The Adolescent Brain “It now appears some of that baffling behavior of your teenage child (or student) may be the result of neurobiology not raging hormones.” (EDinfomatics) “It’s sort of unfair to expect teens to have adult levels of organizational skills or decision-making before their brains are finished being built.” Jay Giedd, MD, Adolescent Psychiatrist , National Institute for Mental Health Although many people think that self-regulation skills are developed solely during childhood, they continue to develop during and after adolescence. Certain cognitive abilities, such as logical reasoning and information processing, are not fully developed until age fifteen or sixteen, and other cognitive skills such and planning and delaying gratification continue to develop into adulthood. (Mandy Savitz-Romer & Suzanne Bouffard)
Student's View of Intelligence Can Help Grades Michelle Trudeau The Teen Brain Debra Bradley Ruder Inside the Teenage Brain Deborah Yurgelin-Todd
“Where students are in their development—for example, how they understand their identities and how skilled they are at planning—shapes how they behave and whether they succeed. Identity, motivation, self-regulation, and relationships are central to the developmental processes that influence postsecondary success”
Self-regulation Self-regulation encompasses many specific, skills, including, but not limited to, the ability to focus attention, plan, delay gratification, solve complex problems, self-reflect, and regulate feelings and social interactions in challenging situations. These skills are essential for academic achievement, which, of course, sets the stage for successfully enrolling and succeeding in college. (Savitz-Romer & Bouffard)
Developing Self-Regulation Skills • Teach self-regulatory skills • Provide strategies to help youth minimize distractions • Help youth keep their eyes on the prize while also finding short-term benefits and interest in the college-going process • Teach you to become adept at developing alternative plans or multiple pathways • Help youth identify potential barriers and obstacles and develop strategies for overcoming them • Teach self-regulatory skills in academic courses and help students transfer them to college-going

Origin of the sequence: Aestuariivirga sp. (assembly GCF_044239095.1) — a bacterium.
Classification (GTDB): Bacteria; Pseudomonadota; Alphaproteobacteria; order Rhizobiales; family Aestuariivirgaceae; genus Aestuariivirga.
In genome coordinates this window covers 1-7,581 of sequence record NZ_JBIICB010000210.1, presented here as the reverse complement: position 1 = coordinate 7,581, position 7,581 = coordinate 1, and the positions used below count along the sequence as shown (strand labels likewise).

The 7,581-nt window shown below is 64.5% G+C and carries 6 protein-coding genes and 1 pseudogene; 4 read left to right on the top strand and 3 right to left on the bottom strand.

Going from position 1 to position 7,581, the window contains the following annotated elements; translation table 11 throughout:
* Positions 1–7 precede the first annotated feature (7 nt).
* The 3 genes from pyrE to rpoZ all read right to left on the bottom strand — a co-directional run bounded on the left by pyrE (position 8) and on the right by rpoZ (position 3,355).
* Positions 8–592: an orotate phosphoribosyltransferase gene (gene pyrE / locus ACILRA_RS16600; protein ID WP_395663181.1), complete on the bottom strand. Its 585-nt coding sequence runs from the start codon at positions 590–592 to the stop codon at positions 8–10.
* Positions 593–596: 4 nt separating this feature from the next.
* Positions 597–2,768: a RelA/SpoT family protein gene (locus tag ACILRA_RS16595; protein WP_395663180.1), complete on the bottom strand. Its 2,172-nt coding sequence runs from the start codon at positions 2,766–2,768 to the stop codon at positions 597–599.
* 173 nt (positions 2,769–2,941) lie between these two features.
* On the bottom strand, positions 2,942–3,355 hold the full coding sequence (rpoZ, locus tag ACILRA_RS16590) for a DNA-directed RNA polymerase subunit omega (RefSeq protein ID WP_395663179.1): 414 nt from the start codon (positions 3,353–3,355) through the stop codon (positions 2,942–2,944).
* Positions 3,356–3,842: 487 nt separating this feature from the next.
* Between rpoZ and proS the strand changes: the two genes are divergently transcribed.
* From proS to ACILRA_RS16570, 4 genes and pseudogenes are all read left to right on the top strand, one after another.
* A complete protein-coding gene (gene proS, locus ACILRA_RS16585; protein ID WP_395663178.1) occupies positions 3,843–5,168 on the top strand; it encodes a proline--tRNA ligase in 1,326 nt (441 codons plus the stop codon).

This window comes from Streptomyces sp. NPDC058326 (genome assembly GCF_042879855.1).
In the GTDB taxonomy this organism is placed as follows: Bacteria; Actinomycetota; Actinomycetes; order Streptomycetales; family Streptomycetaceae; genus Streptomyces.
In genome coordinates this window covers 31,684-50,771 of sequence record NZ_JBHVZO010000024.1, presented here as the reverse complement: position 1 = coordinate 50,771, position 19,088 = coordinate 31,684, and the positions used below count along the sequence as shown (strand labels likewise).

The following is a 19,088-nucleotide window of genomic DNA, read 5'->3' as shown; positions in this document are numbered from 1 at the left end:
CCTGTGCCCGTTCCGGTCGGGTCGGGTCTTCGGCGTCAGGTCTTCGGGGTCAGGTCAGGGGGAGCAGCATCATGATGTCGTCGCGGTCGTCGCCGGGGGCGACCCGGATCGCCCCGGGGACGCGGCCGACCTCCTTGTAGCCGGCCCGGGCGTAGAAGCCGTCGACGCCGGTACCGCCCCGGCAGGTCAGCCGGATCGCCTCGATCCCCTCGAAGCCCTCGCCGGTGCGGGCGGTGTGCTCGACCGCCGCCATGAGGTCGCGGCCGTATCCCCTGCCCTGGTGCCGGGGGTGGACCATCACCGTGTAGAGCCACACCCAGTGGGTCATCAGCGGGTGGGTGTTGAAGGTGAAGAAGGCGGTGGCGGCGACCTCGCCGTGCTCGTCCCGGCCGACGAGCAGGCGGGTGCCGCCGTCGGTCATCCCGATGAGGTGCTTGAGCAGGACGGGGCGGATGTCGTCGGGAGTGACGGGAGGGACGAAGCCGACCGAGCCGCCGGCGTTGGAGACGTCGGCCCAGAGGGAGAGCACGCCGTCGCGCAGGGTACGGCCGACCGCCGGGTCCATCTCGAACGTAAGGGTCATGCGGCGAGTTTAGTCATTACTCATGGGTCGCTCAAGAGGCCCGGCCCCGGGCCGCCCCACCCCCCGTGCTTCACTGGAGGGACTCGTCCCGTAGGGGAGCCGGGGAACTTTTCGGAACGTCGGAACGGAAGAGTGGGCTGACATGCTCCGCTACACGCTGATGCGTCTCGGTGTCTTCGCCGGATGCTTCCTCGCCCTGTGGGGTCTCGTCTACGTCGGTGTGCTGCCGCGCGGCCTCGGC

Discussion Questions As a practitioner, how do you support students in the development of self-regulation skills? How has your GEAR UP program supported the development of these skills? What strategies, activities, and programs have been helpful in developing your students’ self-regulation skills?
College-going Identity Young people are constantly experimenting and trying on new identities….They explore identities through their dress or other aspects of their appearance, through new friendships and peer groups, through exploration of new activities and hobbies, and sometimes through risky behaviors that test the boundaries of laws, rules, and their own physical limitations. Young people interpret and draw meaning from these explorative experiences as well as from experiences, over which they do not have control or choice, including how other perceive them and treat them. Through this challenging but vital process, youth begin to make meaning and unify multiple dimensions of themselves in order to figure out what they are and what goals they have for themselves. All of these experiences are normal and healthy. All of them, directly or indirectly, can have relevance for college-going. (Savitz-Romer & Bouffard)
Discussion Questions How has your GEAR UP program supported students in exploring their broader identities? What strategies, activities, and programs have been helpful in helping your students explore their identities?
You are invited to a Networking Reception! Please join us at Visconti’s Restaurant, 636 Front Street, 4:30 to 6:00 pm. We will provide a variety of appetizers; the refreshments will be on a available cash basis.